Brightness in the Desert: Reflective Overshot in Ivanpah Power Towers

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by Emil Morhardt

Flying back to LA from New York the other day, just when I thought we should begin descending, a bright light flooded the cabin from the north. It was emanating from the ground, I’d estimate 50 miles or so away, and was too bright to look at directly—it seemed about as bright as the sun. I couldn’t take a picture until we were way past it, and then through a dirty window, from 35,000 feet, on my iPhone, but you can get the idea from the picture above. I don’t know what my fellow passengers who were actually looking out the window thought…UFO maybe…but I knew just what it was: light reflected past the collectors from the three power towers BrightSource Energy (http://bit.ly/1pkD6D80) has erected in Ivanpah Valley, along Interstate 15 just west of the Nevada state line. Fully on, which the must have been, they produce 377 MW of electricity by using a semicircular array of mirrors to reflect sunlight onto boilers at the top of three towers. From the ground, the tops of the towers are lit up, but nothing else. From 35,000 ft at the right location they produce a powerful beacon reflecting a good deal of light back into space. Why?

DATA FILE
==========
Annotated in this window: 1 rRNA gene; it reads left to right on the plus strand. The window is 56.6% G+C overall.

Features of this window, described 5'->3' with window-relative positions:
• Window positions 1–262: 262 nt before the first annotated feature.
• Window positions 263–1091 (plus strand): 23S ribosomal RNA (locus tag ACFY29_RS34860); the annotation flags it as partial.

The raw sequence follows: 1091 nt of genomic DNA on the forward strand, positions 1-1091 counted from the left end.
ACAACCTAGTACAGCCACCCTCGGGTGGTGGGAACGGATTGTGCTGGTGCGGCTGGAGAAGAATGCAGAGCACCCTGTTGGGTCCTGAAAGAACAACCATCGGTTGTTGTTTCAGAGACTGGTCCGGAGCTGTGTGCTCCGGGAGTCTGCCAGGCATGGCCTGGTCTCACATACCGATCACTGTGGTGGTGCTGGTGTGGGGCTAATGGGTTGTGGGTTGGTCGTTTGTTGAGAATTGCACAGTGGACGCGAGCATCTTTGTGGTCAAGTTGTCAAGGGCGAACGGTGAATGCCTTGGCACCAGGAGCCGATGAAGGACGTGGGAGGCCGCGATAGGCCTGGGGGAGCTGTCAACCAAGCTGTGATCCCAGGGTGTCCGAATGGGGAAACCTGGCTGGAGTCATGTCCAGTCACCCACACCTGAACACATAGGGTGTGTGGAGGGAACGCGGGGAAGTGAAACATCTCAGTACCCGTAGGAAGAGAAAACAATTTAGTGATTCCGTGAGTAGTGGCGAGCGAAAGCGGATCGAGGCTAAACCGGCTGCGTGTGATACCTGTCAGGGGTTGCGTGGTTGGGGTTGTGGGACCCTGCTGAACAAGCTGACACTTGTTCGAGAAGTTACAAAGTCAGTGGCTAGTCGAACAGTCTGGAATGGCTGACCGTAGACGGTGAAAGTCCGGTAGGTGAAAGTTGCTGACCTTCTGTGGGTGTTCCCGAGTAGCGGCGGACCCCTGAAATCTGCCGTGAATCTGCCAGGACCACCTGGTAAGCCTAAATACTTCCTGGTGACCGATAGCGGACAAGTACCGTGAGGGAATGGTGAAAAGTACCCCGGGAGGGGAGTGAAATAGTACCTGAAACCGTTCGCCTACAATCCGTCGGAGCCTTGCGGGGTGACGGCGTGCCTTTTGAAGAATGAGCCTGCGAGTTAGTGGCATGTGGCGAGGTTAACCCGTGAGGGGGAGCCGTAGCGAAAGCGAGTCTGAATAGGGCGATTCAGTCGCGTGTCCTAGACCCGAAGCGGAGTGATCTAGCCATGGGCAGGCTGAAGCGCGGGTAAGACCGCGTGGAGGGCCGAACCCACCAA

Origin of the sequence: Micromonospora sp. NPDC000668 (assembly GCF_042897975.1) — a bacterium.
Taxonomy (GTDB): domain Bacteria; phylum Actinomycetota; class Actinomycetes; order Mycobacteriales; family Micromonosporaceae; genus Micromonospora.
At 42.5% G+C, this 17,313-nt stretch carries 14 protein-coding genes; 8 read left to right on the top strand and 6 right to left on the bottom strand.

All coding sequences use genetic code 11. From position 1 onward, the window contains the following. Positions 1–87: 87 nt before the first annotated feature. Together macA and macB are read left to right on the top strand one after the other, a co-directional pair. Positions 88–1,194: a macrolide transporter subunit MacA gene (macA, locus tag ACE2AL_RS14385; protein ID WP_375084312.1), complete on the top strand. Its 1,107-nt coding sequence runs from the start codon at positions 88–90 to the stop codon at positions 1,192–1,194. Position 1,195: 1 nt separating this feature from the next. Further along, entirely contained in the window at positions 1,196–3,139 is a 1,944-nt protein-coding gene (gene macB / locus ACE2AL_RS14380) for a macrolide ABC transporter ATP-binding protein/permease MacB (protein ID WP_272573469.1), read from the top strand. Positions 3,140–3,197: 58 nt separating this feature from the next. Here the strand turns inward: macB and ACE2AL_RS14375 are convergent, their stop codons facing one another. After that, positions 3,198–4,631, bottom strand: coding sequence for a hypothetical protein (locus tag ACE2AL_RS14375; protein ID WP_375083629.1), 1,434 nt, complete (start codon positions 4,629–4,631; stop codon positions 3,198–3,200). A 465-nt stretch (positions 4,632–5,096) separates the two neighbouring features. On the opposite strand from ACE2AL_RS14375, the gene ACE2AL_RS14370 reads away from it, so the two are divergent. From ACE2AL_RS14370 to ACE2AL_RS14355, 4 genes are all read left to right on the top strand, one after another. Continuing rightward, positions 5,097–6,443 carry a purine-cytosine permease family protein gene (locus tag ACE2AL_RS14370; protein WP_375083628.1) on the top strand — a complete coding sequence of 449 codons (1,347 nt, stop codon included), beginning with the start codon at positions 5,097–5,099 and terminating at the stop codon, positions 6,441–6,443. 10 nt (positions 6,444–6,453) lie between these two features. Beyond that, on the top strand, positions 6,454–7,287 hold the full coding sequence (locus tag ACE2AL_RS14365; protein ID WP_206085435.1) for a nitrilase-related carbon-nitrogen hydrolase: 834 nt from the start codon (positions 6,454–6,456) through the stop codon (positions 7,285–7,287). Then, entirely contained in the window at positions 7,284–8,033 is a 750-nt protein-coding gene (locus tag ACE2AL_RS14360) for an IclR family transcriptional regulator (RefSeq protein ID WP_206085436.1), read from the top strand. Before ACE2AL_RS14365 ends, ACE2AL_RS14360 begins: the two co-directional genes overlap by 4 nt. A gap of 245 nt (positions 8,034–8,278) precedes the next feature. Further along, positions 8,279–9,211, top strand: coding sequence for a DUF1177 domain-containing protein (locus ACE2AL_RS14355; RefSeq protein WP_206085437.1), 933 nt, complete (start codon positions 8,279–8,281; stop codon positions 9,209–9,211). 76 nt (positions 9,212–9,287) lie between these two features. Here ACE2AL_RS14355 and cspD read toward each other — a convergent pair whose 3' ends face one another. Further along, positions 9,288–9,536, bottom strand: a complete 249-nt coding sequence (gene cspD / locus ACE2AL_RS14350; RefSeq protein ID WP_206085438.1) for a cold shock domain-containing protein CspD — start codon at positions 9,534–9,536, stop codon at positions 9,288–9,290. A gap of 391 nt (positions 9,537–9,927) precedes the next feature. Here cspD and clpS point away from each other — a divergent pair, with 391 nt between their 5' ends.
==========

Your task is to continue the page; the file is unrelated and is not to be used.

It must be a design feature. Better to make sure the collector is completely saturated with solar rays rather than going to a lot of effort not to reflect light past the target, but I’m guessing that this overreach wasn’t covered in the BLM environmental impact statement—at least I don’t see any sign of it there ( http://on.doi.gov/11WnV86 ) but it’s 350 pages long so I might have missed it. Are birds attracted to a light source as powerful as this? Does it bother aviation? Whatever it might do, I don’t think there are any other such powerful light sources on the ground anywhere, so it might warrant some study. Most concerns about light pollution are related to keeping a dark night sky. No problem of that sort here, since when the sun is down there is nothing to reflect. I’m wondering if there are any studies at all of daytime light pollution. I’m hoping that Jennifer Rigney, BrightSource’s press person (email below) will enlighten us with a comment.

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